When a cosmic storm envelops an inventor, astronaut, pilot, geneticist, and industrialist, all five become transformed in unearthly ways. The inventor, Dr. Reed Richards, becomes elastic Mr. Fantastic. The astronaut, Ben Grim, grows into an orange rock-like superhuman dubbed the Thing. Sue Storm, the geneticist, becomes Invisible Woman, and her hotheaded brother Johnny, the pilot, turns into the Human Torch. Together, they’re the Fantastic Four. And the industrialist? He becomes Dr. Doom.
Directed by Tim Story, the Twentieth Century Fox film was created with the help of a dozen studios that crafted 885 visual effects shots. “The shots span over half the movie,” says Kurt Williams, the visual effects supervisor, whose staff acted as a central nervous system for the effects production. “We had a database and systems in our office that helped the vendors work quickly. It was a ‘one way in, one way out’ depot of information.”
1: Mr. Fantastic (actor Ioan Gruffudd) stretches thanks to the effects wizards at Soho VFX.
Because there were so many characters and vendors, Williams turned to Proof Inc., for the previz work, and then brought the firm back again to do “post viz.” “They added the characters and backgrounds to footage so the editors could cut them quickly,” he says. “We had a short production time. We needed to give the editors one vision to cut with.”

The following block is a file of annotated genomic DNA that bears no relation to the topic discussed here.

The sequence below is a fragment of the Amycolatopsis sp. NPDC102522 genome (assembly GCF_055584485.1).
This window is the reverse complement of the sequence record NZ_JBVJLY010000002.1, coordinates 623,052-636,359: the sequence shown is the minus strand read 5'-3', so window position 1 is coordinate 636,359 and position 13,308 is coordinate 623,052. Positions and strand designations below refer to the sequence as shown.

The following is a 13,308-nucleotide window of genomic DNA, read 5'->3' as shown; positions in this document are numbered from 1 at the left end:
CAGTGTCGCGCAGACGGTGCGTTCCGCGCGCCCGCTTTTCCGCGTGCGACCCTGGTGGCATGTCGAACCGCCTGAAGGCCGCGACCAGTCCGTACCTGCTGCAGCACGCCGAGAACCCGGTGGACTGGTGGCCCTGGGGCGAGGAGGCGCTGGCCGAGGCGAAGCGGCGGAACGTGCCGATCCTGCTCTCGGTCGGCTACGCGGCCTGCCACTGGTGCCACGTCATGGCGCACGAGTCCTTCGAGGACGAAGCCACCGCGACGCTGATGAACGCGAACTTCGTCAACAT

2: Sue Storm (actor Jessica Alba) deflects a Doom ray created at Giant Killer Robots by using an invisible shield from Stan Winston Digital.
Williams organized the production by character and major sequences, singling out the work done by Giant Killer Robots (San Francisco), Soho VFX (Toronto), Stan Winston Digital (Van Nuys, California), Meteor Studios (Montreal), and CIS Hollywood as the core vendors. Other studios that worked on the film include CobaltFX, Hydraulx, Pacific Title, Pixel Magic, Kleiser-Walczak, and CafeFX.
Concept: “The cosmic storm sets off all their powers,” says Williams. “How it affects the characters was important to Tim [Story] and me.”
3: Actor Michael Chiklis is turned into The Thing with the help of a rubber suit.
The CG environment-the space station, the storm, and the impact on the characters-was handled by CIS under the direction of Bryan Hirota and John “DJ” Desjardin. Building the space station was a straightforward process: The crew used Alias’s Maya for modeling and animation, Pixar Animation Studios’ RenderMan for rendering, and Apple’s Shake and Autodesk Media and Entertainment’s Inferno for compositing. Creating the storm and the transformation of the characters was not.